Contrary to popular belief, some of the garrison survived:

  • Joe, a black slave who had belonged to William B. Travis, the Alamo’s commander;
  • Susanah Dickinson, the wife of a lieutenant killed in the Alamo, and her baby, Angelina;
  • Several Mexican women and their children.

Also contrary to legend, the bravery of the Alamo defenders did not buy time for Texas to raise an army against Santa Anna. This didn’t happen until after the battle.

But their sacrifice proved crucial in securing Texas’ independence:

  • The Alamo’s destruction warned those Texans who had not supported the revolution that they had no choice: They must win, die or flee their homes to the safety of the United States.
  • It stirred increasing numbers of Americans to enter Texas and enlist in Sam Houston’s growing army.
  • Santa Anna’s army was greatly weakened, losing 600 killed and wounded–a casualty rate of 33%.
  • The nearly two-week siege bought time for the Texas convention to meet at Washington-on-the-Brazos and declare independence from Mexico.

On April 21, 1836, Santa Anna made a crucial mistake: During his army’s afternoon siesta, he failed to post sentries around his camp.

That afternoon, Sam Houston’s 900-man army struck the 1,400-man Mexican force at San Jacinto. In 18 minutes, the Texans–shouting “Remember the Alamo!”–killed about 700 Mexican soldiers and wounded 200 others.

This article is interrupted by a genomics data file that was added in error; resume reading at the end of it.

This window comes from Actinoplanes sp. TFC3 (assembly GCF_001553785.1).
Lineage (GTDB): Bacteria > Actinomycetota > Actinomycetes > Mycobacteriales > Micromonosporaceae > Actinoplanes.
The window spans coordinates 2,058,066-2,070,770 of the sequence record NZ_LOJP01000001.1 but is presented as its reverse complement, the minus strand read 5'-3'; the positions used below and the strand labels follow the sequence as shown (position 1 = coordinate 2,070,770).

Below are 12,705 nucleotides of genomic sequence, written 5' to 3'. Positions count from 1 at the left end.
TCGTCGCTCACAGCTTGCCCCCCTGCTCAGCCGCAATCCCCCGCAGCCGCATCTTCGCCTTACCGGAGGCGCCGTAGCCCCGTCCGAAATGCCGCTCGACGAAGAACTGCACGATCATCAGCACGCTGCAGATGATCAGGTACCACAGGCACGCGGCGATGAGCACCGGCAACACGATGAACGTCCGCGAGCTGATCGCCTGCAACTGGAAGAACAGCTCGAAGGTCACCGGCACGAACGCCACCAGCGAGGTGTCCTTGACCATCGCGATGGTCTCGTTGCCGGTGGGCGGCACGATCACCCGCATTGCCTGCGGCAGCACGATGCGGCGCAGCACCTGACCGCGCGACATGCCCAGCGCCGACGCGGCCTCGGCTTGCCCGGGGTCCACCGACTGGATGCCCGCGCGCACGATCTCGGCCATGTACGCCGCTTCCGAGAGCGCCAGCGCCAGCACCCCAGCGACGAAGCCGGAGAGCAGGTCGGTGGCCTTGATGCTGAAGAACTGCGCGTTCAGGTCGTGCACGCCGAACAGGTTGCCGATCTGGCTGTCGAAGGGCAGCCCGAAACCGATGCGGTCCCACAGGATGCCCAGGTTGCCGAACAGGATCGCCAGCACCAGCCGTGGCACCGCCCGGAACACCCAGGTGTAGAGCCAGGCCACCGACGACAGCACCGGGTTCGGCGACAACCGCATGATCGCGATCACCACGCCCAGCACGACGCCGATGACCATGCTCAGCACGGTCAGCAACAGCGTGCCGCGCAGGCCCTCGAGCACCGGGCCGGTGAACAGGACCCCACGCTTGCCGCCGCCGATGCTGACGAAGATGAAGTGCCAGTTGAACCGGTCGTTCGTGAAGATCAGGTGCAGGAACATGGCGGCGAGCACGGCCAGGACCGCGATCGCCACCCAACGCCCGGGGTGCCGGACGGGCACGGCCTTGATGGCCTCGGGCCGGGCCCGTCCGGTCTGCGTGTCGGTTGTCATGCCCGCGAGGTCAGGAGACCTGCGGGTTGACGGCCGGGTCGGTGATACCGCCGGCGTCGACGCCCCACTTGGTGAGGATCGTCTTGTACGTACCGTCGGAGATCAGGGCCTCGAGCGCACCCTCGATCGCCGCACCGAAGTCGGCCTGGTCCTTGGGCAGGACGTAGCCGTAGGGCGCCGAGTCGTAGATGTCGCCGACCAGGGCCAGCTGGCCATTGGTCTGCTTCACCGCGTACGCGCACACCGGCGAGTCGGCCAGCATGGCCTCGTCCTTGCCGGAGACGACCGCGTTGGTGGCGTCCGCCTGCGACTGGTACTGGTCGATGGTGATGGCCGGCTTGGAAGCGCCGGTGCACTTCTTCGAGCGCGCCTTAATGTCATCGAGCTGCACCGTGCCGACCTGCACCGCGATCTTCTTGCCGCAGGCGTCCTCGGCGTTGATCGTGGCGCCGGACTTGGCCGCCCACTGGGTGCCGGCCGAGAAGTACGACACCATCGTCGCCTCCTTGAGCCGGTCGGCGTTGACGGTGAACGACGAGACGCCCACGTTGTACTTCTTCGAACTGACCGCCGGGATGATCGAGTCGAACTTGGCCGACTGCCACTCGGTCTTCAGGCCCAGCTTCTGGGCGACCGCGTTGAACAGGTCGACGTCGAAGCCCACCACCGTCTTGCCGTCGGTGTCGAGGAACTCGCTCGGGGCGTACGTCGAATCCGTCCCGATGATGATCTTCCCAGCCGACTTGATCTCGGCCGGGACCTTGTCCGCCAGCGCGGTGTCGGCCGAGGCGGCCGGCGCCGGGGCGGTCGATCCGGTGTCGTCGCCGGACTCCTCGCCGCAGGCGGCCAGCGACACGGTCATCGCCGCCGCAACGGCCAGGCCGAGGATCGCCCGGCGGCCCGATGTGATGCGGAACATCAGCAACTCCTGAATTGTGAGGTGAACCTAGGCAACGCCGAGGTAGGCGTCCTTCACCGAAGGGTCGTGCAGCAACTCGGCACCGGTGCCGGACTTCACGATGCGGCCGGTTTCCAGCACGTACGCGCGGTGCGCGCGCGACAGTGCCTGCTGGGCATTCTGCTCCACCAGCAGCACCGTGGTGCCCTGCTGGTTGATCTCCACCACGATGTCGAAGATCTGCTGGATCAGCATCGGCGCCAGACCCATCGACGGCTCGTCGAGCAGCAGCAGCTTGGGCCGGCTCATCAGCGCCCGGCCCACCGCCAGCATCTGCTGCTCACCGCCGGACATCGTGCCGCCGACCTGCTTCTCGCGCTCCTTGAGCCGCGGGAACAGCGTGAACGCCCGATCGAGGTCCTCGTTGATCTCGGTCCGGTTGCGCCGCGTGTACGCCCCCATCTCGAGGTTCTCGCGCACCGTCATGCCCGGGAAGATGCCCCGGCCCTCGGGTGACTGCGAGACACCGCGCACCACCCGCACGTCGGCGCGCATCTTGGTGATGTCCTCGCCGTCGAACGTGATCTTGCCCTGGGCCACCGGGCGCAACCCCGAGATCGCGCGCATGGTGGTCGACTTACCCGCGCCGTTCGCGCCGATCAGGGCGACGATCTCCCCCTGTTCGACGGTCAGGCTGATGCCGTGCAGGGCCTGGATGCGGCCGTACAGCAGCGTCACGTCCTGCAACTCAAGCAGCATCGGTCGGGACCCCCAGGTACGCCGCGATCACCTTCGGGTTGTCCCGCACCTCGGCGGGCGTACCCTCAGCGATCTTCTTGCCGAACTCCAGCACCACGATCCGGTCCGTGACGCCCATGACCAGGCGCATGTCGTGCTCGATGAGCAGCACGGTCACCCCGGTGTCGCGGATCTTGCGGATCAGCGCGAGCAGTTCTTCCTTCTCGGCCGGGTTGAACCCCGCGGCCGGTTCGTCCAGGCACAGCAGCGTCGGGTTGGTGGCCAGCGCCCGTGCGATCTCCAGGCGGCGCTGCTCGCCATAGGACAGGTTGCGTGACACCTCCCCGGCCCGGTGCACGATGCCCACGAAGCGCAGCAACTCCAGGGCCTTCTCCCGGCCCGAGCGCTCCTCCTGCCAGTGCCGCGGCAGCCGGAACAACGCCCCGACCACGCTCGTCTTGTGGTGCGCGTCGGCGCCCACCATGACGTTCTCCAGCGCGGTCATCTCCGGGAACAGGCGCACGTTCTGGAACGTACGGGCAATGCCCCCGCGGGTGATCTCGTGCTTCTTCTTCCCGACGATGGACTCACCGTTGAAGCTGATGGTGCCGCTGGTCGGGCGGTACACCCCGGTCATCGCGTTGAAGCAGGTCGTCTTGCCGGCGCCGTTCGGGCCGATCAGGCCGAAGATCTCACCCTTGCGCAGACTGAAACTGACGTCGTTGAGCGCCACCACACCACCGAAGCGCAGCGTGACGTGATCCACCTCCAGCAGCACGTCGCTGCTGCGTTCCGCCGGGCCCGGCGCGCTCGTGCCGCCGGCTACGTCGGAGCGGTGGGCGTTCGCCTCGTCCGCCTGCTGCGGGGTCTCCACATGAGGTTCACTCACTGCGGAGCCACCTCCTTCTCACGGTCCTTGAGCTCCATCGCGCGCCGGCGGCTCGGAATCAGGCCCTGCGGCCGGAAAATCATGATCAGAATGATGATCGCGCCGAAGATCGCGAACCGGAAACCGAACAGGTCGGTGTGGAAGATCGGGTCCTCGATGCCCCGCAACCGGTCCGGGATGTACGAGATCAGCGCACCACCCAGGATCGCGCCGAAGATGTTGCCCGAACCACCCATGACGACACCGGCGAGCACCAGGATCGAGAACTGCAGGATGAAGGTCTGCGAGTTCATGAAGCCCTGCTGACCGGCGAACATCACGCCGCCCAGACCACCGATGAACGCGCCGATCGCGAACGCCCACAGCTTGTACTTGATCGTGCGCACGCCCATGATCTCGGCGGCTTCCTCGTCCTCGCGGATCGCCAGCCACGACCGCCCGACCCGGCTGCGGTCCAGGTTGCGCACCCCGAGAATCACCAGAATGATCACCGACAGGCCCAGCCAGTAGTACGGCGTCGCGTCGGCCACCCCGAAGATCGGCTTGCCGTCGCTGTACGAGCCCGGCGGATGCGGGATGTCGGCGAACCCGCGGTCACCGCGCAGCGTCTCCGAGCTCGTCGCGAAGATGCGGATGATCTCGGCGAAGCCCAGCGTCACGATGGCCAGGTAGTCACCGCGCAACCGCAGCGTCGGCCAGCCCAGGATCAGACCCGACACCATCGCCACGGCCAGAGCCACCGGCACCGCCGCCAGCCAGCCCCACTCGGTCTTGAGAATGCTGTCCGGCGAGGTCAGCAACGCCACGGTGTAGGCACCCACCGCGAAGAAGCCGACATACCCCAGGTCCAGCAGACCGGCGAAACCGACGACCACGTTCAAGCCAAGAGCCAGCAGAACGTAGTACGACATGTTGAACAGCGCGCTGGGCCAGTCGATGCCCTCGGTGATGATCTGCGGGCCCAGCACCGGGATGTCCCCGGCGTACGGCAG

The next day, a Texas patrol captured Santa Anna–wearing the uniform of a Mexican private. Resisting angry demands to hang the Mexican dictator, Houston forced Santa Anna to surrender control of Texas in return for his life.

The victory at San Jacinto won the independence of Texas. But the 13-day siege and fall of the Alamo remains the most famous and celebrated part of that conflict.

In 480 B.C., 300 Spartans won immortality at Thermopylae, a narrow mountain pass in ancient Greece, by briefly holding back an invading Persian army of thousands.

Although they died to the last man, their sacrifice inspired the rest of Greece to defeat its invaders. 

Like Thermopylae, the battle of the Alamo proved both a defeat–and a victory.